How To Get Website Content From Your Fans
The relentless need to continuously create new content pains marketers across all verticals. In fact, 20 percent of B2B companies cited “producing enough content” as their greatest marketing challenge. Fortunately, marketing teams can offset content creation demands through user-generated content. There are many ways to collect content for your website from your fans, followers, clients, […]
The relentless need to continuously create new content pains marketers across all verticals. In fact, 20 percent of B2B companies cited “producing enough content” as their greatest marketing challenge. Fortunately, marketing teams can offset content creation demands through user-generated content.
There are many ways to collect content for your website from your fans, followers, clients, etc. Consider these options for user-generated content for marketing:
Contests are a great way to acquire content from your followers and fans. Some industries are better fits for contests than others, but most businesses can hold some kind of contest. Contests seeking user-generated content can take on many forms. For example:
- Ask your fans to create a video and upload it to YouTube, tagging it a certain way
- Ask followers to tweet a photo and use a specific hashtag
- Create an app for your Facebook page to incorporate video, photos or written word content contests
- Ask your audience to write a poem and submit it on your website or via email
- Ask your audience to create a caption for a photo or to name a video
All of the above contest examples involve users providing content you can then use to promote your business. Once you have content from your audience, you can feature submissions in a blog post and across your social networks. Depending on how large your company is or how big your contest gets, you may end up with content for a few weeks or months.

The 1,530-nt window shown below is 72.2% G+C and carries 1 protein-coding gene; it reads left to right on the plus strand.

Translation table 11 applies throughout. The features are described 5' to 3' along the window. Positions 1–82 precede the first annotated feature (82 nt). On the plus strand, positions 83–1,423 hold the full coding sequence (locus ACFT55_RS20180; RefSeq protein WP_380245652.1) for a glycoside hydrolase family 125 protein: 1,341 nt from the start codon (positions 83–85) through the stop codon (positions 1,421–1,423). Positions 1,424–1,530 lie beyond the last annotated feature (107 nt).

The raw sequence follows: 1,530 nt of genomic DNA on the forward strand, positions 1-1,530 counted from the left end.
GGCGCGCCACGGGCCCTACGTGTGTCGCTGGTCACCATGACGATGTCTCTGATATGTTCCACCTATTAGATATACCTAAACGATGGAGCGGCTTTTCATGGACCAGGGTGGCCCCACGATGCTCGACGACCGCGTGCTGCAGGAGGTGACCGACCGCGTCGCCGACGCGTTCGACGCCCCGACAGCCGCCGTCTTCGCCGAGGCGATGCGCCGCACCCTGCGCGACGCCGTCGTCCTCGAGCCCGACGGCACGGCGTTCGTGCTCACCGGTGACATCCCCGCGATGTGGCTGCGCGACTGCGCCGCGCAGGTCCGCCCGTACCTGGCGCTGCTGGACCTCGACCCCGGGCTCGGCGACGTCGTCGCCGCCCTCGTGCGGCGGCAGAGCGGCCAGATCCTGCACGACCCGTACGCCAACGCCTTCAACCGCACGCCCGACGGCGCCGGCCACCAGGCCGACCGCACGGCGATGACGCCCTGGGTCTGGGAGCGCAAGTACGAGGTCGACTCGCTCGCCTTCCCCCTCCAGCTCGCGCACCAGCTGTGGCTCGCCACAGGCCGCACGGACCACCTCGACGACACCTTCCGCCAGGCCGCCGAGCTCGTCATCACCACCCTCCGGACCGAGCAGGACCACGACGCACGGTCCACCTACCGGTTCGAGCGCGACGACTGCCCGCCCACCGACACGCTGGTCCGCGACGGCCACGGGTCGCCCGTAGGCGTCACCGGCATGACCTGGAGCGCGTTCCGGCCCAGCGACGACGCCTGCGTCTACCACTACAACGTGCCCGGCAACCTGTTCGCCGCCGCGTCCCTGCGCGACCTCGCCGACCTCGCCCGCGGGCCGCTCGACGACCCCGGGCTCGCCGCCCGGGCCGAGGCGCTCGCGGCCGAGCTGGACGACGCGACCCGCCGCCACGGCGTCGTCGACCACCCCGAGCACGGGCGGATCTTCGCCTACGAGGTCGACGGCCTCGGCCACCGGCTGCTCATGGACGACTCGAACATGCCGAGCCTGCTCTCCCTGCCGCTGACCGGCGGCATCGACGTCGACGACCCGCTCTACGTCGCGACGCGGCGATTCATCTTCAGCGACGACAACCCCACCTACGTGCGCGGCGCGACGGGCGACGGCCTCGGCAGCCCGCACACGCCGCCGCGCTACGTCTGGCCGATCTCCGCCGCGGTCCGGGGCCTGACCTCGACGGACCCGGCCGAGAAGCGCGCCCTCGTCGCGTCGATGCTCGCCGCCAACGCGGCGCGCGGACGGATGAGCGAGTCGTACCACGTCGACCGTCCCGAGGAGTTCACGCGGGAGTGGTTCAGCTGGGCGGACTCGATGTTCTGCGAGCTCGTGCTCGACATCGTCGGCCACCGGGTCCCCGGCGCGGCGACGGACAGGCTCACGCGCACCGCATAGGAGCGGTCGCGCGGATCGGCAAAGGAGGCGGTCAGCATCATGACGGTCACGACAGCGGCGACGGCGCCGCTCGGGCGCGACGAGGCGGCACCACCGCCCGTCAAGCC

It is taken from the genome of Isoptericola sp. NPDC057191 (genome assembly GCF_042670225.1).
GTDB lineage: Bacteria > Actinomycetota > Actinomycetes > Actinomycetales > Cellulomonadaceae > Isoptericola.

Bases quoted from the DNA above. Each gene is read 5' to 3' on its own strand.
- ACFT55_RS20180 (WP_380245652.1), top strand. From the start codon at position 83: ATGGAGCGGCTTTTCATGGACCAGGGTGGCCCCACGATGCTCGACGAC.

There are many ways to get your audience excited about a contest, and excitement = entries. For example, last year, the American Red Cross launched a contest that combined a few popular themes with their own mission and ended up with some great content because of it.
They launched a website, SavingZombies.com, for their contest that tied into the zombie phenomenon and the Mayan apocalypse (that was supposed to happen last December). The American Red Cross asked users to create videos explaining what they would include in their “go bags” — a survival kit that includes three days worth of supplies — in case of the zombie apocalypse.
The contest was successful because not only did it tie back to their original message of being prepared for a disaster; it sparked the interest of many due to the zombie and Mayan calendar hype.
Whether you ask or not, customers usually have something to say about your product or service. Perhaps your audience has ideas on business enhancements or would like to connect with other customers? One way to combine both ideas is by creating an online community.
Creating a community for your audience not only connects people with similar interests, but it can be a content creation goldmine. Have users create and submit content through your community.
For example, Starbucks created a website, My Starbucks Idea, for customers to submit ideas that could potentially come to fruition. Once one posts an idea, others are allowed to comment and vote on the idea. On the Ideas in Action section of the website, Starbucks employees announce ideas that are being brought to life. Currently, there are more than 143, 000 ideas posted on the site.
Starbucks was able to harness the passion that customers share for its products and turn it into something useful for both customers and the business, while promoting user-generated content creation.